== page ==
You’ll get the most mileage out of a training regimen if you incorporate multi-joint exercises to work more than one muscle or joint at a time. By working more muscles simultaneously, you not only build strength but also improve balance, coordination and control. When participating in sports, such as baseball or swimming, you use complex motions, which require more than one muscle. Multi-joint exercises can help boost your performance in a variety of activities even if you're a beginner.
When first starting out with multi-joint exercises, use light resistance such as a bar or a wooden pole. Concentrate on your technique and maintaining correct alignment and posture. Add weights when you’re comfortable with the technique. Establish a target range for the number of repetitions. Use trial and error to figure out the maximum load you can manage for your selected repetition range. In general, choose a weight that allows you to complete eight to 12 repetitions per set. Start with only one set so you’re not too sore after the workout. Perform each set to the point of fatigue and not failure.
Squats and leg presses are examples of multi-joint exercises.The squat strengthens your hamstrings, quadriceps, back extensors, buttocks and calves. Stand with your feet shoulder-width apart. Point your toes outward. Hold the barbell behind your neck and across your shoulders. Slowly bend your knees until your thighs are parallel to the floor. Gaze straight ahead, thrust your chest out and keep your back flat. Return as slowly to your starting position. Focus on proper alignment over a short range of motion. As you advance, you can deepen your squat. To do a leg press, adjust the seat on the leg press machine so your pelvis and knees are bent at a right angle. Position your feet shoulder-width apart. Press down into the platform, straightening your hips and knees. Avoid locking your knees. Slowly return to your starting position.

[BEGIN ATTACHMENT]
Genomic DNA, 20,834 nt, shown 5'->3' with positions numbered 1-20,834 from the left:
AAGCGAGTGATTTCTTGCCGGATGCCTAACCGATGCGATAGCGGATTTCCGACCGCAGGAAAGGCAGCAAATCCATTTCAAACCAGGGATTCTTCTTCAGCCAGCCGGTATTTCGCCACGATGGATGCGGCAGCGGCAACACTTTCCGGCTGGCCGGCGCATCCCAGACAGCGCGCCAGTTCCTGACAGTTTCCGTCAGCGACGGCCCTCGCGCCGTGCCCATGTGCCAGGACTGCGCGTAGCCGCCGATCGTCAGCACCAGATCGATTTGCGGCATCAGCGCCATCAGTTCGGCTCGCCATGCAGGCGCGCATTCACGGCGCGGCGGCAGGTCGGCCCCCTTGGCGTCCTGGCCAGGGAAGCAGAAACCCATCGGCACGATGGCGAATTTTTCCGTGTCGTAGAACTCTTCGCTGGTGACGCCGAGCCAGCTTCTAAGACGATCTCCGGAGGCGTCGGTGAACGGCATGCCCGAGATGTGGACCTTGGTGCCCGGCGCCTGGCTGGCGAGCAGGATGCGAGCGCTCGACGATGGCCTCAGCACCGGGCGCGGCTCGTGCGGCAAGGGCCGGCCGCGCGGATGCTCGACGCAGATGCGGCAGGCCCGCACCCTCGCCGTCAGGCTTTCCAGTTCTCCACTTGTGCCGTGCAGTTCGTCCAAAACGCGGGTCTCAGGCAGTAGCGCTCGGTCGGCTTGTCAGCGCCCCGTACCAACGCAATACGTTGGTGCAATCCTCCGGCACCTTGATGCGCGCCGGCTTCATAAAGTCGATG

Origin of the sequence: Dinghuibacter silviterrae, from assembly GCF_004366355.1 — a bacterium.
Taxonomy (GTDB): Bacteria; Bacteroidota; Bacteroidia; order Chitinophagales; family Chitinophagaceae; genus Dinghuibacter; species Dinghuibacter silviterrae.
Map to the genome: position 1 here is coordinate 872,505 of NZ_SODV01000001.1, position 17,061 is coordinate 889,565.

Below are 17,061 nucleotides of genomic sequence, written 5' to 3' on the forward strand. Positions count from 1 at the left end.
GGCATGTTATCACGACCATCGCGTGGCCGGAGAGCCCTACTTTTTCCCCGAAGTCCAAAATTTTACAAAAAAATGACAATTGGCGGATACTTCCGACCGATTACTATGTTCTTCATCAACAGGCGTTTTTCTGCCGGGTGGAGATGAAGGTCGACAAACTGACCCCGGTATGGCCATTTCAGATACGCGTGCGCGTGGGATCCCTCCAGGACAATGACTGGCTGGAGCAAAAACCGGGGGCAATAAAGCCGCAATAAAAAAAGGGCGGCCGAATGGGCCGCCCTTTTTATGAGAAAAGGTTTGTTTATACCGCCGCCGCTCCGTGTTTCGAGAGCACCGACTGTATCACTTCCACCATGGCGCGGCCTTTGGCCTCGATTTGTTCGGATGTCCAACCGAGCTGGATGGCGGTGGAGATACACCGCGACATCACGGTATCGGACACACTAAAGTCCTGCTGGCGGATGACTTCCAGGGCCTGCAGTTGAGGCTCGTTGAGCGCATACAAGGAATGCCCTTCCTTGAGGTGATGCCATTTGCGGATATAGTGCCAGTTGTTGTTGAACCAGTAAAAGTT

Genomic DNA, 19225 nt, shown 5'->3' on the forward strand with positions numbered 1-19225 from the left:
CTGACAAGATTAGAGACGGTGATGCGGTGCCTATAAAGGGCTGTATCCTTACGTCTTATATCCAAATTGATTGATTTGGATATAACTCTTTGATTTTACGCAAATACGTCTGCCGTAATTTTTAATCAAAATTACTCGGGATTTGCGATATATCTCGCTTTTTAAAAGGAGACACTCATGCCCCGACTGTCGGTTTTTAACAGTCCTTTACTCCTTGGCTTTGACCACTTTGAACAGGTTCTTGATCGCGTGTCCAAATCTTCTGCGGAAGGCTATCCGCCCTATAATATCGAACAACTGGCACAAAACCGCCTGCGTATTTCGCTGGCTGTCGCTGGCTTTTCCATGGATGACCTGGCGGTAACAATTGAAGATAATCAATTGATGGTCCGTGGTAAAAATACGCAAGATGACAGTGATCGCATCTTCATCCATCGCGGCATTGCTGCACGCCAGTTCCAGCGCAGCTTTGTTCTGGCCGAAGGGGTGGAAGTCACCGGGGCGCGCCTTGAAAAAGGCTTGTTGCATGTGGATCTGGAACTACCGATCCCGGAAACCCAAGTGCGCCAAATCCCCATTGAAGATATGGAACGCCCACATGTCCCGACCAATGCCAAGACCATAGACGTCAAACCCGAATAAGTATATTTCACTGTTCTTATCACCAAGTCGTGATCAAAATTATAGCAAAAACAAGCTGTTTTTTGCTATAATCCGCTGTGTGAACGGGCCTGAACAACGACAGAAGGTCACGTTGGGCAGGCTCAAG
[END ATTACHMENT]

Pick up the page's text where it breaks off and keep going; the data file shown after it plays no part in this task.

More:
Exercise Sequence Order
Begin your training regimen with multi-joint exercises because they require the greatest effort. If your muscles are fatigued, you risk injury. For example, multi-joint exercises that employ large muscle groups, such as the bent-over row with a barbell or the overhead press, should be performed before exercising small muscle groups. In the bent-over row, you use your arms, legs, lower back and shoulders. Bend your knees at a 15- to 30-degree angle, lean forward at the hips and take hold of the barbell. Use a modified overhand grip in which your thumb aligns with your fingers. Feet and arms are shoulder-width apart. Pull the barbell up by retracting the shoulder blades, bringing the bar up to your breastbone. In the overhead press, your arms, upper back, trunk and legs must coordinate to press a barbell over your head.
Alternating Muscle Groups
Alternate multi-joint exercises between different muscle groups so each muscle group has more time to recover between exercises. For example, execute a lower-body exercise after you complete an upper-body exercise. Alternate pulling exercises, such as a seated row exercise in which you sit before a machine and pull a cable, with pushing exercises, such as a bench press. By giving opposing muscle groups a chance to rest between exercises, you can moderate the difficulty of your workout and give your muscles more recovery time.
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- Strength Training; Lee E. Brown
- The Complete Guide to Strength Training; Anita Bean
- Complete Guide to Fitness & Health; Barbara Bushman, et al.
- High-Performance Sports Conditioning: Modern Training for Ultimate Athletic Development; Bill Foran
- The Men’s Health Home Workout Bible; Lou Schuler, et. al.
- Comstock Images/Comstock/Getty Images
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